Well, no surprise here… Maria Bartiromo is leaving CNBC for the friendlier climes of Fox Business News. [Guardian] FBN appears to be collecting a group of well known anchors who represent a form of business journalism which is fine for the Financialists among us but not quite so good for the illusive common consumer of business news. Not to put too fine a point to it, BUT the sooner this assemblage is all in one place — away from those of us who are not willing to settle for blather and bluster the better. Here’s why:
Investors vs. Traders — Michael Hiltzic, writing for the LA Times, notes the “top” business news cable channel isn’t about business. He’s right:
“First and most important, CNBC isn’t really a business news service for the average investor, though that’s how it pitches itself. It is and always has been a service for traders, who are nothing like investors. Traders have very short investing horizons, have to move fast, and often don’t make their decisions on corporate fundamentals like balance sheets, cash flow and the potential for profit or loss.” [LATimes]
If you are looking for information about the health, wealth, and management of a publicly traded corporation — it isn’t on the so-called business channels. An investor is looking for information useful toward making a decision for longer term allocation of capital, the focus on the Quarterly Earnings Report is of interest to the traders who may not hold a stock much longer than it takes to make a profit on its sale. This situation leads to the second problem.
Blind Shots in the Dark — traders trade, that’s what traders do. They are guessing, conjecturing, speculating on the future price of a stock, constantly running toward or away from moving goal posts. Thus, what we get on the business channels all too often includes less than illuminating formation.
Convenient causality – Convenient causality is clearly visible when the talking head on the TV says something like, “Shares of toy maker Silli-Mess rose today after reports indicated strong consumer sentiment for this holiday season.” Whoa. While toy sales may, in fact, have a good run because the consumer sentiment seems to be higher, unless the toy is a blockbuster with the little tykes it may just be one more plastic piece of short term entertainment in a highly competitive market. And, just because “consumer sentiment” is slightly higher — who says that’s going to drive sales of a particular product? A person could make the same statement about cars and canned soup.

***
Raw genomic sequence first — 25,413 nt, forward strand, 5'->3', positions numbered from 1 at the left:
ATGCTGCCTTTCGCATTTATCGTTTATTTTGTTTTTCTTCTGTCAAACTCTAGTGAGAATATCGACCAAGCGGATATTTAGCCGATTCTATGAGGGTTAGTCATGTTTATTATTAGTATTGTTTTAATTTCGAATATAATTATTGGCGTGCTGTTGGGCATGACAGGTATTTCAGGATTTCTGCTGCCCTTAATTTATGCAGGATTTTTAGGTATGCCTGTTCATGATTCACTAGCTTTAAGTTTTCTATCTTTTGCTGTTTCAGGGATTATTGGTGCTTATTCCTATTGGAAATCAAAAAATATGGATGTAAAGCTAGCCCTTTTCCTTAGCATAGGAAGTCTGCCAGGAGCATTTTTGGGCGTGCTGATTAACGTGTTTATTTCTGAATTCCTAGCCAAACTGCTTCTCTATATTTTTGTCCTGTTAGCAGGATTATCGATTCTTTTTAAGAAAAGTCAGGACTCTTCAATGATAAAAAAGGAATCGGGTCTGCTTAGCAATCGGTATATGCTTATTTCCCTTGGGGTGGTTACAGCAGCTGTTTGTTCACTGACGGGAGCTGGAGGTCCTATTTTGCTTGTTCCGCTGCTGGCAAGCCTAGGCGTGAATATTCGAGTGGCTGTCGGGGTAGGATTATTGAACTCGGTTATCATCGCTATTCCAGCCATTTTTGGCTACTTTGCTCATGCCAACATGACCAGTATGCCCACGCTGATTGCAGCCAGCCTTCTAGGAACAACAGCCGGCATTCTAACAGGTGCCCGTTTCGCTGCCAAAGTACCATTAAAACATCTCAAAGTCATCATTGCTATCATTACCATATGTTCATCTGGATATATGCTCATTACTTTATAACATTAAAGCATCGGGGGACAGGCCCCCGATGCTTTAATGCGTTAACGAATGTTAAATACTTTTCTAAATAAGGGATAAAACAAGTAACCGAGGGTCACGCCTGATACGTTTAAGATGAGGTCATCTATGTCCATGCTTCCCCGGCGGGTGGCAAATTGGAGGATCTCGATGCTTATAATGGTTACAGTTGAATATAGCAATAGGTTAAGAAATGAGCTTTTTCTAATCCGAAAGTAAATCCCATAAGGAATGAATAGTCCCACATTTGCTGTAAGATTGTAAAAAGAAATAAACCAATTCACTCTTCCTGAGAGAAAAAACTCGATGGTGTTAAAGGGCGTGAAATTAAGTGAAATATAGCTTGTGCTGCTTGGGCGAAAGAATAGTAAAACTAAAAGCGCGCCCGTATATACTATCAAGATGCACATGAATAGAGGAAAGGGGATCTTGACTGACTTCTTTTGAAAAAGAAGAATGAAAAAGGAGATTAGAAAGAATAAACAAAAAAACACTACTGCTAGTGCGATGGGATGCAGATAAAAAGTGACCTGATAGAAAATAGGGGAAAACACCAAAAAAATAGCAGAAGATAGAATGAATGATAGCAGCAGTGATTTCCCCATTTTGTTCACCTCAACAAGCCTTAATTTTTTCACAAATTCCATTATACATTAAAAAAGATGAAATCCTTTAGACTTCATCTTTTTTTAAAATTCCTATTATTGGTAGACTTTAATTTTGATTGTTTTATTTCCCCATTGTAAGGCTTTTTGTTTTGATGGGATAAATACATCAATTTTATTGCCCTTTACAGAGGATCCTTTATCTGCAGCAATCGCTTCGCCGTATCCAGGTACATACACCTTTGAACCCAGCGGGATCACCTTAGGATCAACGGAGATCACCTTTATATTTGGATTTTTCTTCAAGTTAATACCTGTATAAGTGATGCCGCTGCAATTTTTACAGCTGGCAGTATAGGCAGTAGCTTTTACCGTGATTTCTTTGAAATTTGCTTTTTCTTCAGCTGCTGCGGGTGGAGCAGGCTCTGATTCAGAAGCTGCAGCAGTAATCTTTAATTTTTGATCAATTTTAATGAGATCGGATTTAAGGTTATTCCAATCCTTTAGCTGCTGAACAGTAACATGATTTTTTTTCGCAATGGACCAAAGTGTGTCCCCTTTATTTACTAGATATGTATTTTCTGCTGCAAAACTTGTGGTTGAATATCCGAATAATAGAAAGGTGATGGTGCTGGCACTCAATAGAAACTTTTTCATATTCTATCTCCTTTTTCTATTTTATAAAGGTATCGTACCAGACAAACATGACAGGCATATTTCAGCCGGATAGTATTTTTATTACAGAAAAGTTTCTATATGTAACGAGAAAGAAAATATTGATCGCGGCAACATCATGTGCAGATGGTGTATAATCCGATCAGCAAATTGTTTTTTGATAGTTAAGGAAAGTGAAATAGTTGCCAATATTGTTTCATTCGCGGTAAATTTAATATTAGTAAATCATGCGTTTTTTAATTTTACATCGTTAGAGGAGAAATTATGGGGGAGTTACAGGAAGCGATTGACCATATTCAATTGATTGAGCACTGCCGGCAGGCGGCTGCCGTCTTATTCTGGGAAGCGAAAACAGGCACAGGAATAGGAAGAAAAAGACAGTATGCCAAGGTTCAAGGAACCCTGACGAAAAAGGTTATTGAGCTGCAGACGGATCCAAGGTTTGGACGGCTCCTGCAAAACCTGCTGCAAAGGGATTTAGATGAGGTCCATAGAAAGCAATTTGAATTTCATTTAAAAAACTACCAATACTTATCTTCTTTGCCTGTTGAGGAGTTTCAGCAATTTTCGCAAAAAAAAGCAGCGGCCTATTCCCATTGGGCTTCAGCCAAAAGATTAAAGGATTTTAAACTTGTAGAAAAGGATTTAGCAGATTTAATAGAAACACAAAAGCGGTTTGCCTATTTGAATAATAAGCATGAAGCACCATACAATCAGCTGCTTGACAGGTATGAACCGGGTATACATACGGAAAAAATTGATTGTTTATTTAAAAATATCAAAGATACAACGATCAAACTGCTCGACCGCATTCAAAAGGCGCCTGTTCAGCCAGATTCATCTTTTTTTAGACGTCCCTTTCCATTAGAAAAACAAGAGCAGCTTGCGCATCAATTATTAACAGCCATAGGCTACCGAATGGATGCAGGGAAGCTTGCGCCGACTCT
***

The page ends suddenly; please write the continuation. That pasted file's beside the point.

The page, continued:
Dangling Correlations – the second cousin of the convenient causality. Consider the following two headlines from the same news outlet in the space of 15 hours. Monday, November 25 headline: “Oil prices stabilize after Iran deal, Asian shares steady” [Reuters] Tuesday, November 26 headline: “Global shares droop as oil prices climb on Iran deal doubts.” [Reuters] So, is there a correlation between the current diplomatic efforts with Iran and oil prices?
There might be, BUT does this tell us much of anything about larger, long term, factors like exploration results? Consumer demand? Trends in fossil fuel utilization? Nupe. Did anyone mention this headline: “The US has 43 nuclear power plants’ worth of solar energy in the pipeline,” [Quartz]?
Once again, the information describes the oil market for traders not investors, and for short term interests not those of long term investors.
Softball specials – One of Bartiromo’s specialties, the softball questioning of CEO’s, [TBusN] highlights the superficiality of most cable business news. The Velvet Glove, with which the many issues of JPMorgan were handled on CNBC, created the following rejoinder from Bartiromo: “Should we talk about the financial strength of JP Morgan? The company continues to churn out tens of billions of dollars in earnings and hundreds of billions of dollars in revenue. How do you criticize that?” [Reuters] Oh, how about the following headline from Quartz (Fernholz) “A list of all the reasons why JP Morgan may be facing the biggest bank fine ever,” September 2013?
Great Expectations – The following sentence, which passes for analysis in altogether too many quarters gives us an example of Great Expectations: October 23, 2013: “U.S. stocks declined, with the Standard & Poor’s 500 Index falling from a record, as valuations reached an almost four-year high and forecasts at companies from Caterpillar (CAT) Inc. to Broadcom Corp. disappointed investors.” [Blmbrg] That would be translated as they “missed analysts expectations.”
What were the analysts expecting? Stop. Think. Apply Felix Salmon’s “weather report” test. Was the temperature a few degrees colder today than we expected? Do we blame Mother Nature? No, in most cases we say that the weather reporter or the agency making the conjectures missed the mark. Might it be even remotely possible the analysts missed their marks?
In the meantime, there’s better sources of business news available for investors (not traders) thanks to the Internet, but it’s sad that those broadcast outlets aren’t helping people sort the wheat from the chaff.